What I call “Overlays” start out the same as my mirror images: a second copy of the image is flipped. However, this time, instead of butting two edges together, the two overlap. An example from back in the day, if you had two identical 35mm color slides (if you know what those are…) flipped one and then sandwiched them to together. It would take a very strong light from behind to illuminate them, but the results can be fascinating.
Light passing through two different colors produce very different color combinations from those we are familiar with, whether it be crayons or paint. We see “subtractive” pigment based color, for example from paint, by light reflecting off of it. Color produced by transmitting light through something transparent, such as a 35mm slide or a stained glass window is “additive” color.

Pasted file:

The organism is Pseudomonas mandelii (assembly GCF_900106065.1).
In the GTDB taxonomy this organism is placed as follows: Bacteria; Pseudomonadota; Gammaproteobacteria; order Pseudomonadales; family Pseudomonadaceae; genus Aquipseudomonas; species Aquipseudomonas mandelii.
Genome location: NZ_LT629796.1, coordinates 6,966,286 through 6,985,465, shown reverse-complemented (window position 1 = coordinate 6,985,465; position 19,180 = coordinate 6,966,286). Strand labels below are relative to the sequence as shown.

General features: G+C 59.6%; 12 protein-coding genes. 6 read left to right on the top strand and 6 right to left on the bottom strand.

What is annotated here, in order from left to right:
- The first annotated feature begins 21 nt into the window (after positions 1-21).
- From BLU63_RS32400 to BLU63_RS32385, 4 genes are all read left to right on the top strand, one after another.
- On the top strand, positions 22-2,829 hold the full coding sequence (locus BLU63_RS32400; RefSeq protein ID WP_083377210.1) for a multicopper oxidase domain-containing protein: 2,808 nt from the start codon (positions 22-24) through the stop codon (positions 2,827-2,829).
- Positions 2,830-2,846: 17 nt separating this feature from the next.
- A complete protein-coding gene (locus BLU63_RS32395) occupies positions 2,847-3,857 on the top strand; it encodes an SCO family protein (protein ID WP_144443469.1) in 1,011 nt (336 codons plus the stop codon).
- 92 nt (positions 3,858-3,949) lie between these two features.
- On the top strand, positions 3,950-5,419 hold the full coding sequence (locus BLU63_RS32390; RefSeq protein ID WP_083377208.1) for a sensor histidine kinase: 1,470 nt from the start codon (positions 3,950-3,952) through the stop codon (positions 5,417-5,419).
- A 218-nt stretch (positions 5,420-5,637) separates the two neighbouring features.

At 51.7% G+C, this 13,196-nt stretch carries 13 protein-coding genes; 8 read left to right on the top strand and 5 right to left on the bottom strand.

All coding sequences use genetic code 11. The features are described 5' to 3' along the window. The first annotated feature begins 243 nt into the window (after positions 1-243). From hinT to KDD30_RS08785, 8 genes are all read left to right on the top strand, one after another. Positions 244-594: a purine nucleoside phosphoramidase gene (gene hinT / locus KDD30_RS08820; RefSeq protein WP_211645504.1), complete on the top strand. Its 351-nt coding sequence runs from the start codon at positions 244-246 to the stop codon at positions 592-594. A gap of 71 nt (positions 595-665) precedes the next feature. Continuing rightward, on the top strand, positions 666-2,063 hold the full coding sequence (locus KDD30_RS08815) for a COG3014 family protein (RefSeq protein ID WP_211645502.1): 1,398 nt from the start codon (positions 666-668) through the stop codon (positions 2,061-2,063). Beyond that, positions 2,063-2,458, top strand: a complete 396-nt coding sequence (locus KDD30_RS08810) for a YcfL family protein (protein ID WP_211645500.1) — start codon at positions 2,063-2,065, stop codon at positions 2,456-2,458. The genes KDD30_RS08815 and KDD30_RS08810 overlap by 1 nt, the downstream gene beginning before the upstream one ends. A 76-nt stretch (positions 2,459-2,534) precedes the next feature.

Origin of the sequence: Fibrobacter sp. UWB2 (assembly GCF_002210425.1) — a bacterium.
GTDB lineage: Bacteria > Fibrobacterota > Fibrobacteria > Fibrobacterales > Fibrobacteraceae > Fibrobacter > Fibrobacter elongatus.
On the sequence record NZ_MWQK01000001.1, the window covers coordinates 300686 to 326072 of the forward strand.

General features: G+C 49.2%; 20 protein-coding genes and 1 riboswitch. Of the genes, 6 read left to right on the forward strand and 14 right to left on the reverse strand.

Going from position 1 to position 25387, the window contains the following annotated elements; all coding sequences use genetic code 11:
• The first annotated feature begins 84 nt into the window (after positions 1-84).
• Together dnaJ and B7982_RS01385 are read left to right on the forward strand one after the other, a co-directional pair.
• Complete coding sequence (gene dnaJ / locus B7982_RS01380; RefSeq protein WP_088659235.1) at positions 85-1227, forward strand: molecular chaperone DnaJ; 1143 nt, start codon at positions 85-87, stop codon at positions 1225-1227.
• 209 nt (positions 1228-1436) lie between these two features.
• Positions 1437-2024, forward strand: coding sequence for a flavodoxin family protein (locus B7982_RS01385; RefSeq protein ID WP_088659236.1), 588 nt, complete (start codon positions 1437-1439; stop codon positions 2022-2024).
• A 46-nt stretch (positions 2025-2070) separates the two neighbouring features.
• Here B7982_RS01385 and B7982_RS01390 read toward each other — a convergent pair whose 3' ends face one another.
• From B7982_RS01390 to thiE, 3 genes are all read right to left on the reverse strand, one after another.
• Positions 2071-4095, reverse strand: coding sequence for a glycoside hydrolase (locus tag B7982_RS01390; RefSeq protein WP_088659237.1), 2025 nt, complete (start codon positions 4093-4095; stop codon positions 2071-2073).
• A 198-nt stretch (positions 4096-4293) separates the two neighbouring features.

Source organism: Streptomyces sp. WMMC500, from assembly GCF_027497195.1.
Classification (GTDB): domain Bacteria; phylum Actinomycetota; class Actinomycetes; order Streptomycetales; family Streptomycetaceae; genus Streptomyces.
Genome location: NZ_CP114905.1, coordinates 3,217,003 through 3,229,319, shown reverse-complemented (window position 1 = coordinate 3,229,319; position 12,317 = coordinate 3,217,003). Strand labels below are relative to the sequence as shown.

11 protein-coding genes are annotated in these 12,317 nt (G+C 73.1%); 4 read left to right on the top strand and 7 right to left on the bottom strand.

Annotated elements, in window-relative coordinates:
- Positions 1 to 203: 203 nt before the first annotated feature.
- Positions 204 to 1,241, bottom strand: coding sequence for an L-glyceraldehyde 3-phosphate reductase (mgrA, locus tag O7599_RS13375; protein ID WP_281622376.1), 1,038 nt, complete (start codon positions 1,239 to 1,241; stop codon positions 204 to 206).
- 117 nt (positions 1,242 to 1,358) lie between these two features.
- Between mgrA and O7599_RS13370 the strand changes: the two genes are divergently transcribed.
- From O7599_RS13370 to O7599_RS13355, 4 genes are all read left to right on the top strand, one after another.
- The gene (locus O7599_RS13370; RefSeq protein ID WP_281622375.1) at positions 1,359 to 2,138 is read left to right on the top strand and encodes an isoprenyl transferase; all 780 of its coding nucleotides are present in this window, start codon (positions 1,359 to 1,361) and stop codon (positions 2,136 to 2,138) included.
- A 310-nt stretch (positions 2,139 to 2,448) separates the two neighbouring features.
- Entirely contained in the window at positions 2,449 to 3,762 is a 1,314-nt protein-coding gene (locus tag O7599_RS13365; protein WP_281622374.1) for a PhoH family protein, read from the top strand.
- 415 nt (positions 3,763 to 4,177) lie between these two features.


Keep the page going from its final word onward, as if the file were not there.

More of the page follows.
We learned as children that mixing red and yellow crayons (subtractive colors) results in orange. Yet surprise, surprise, when we mix red and yellow light together we get (wait for it…) green! While green and blue make cyan! These results don’t always occur with things like glass, because they are usually a mix of several colors. But the computer monitor is pure red, green and blue with dramatic results.
You can see why the results of my “Overlay” images are so very colorful and so very different from the original photo. I find the results to usually be a surprise and a lot of fun!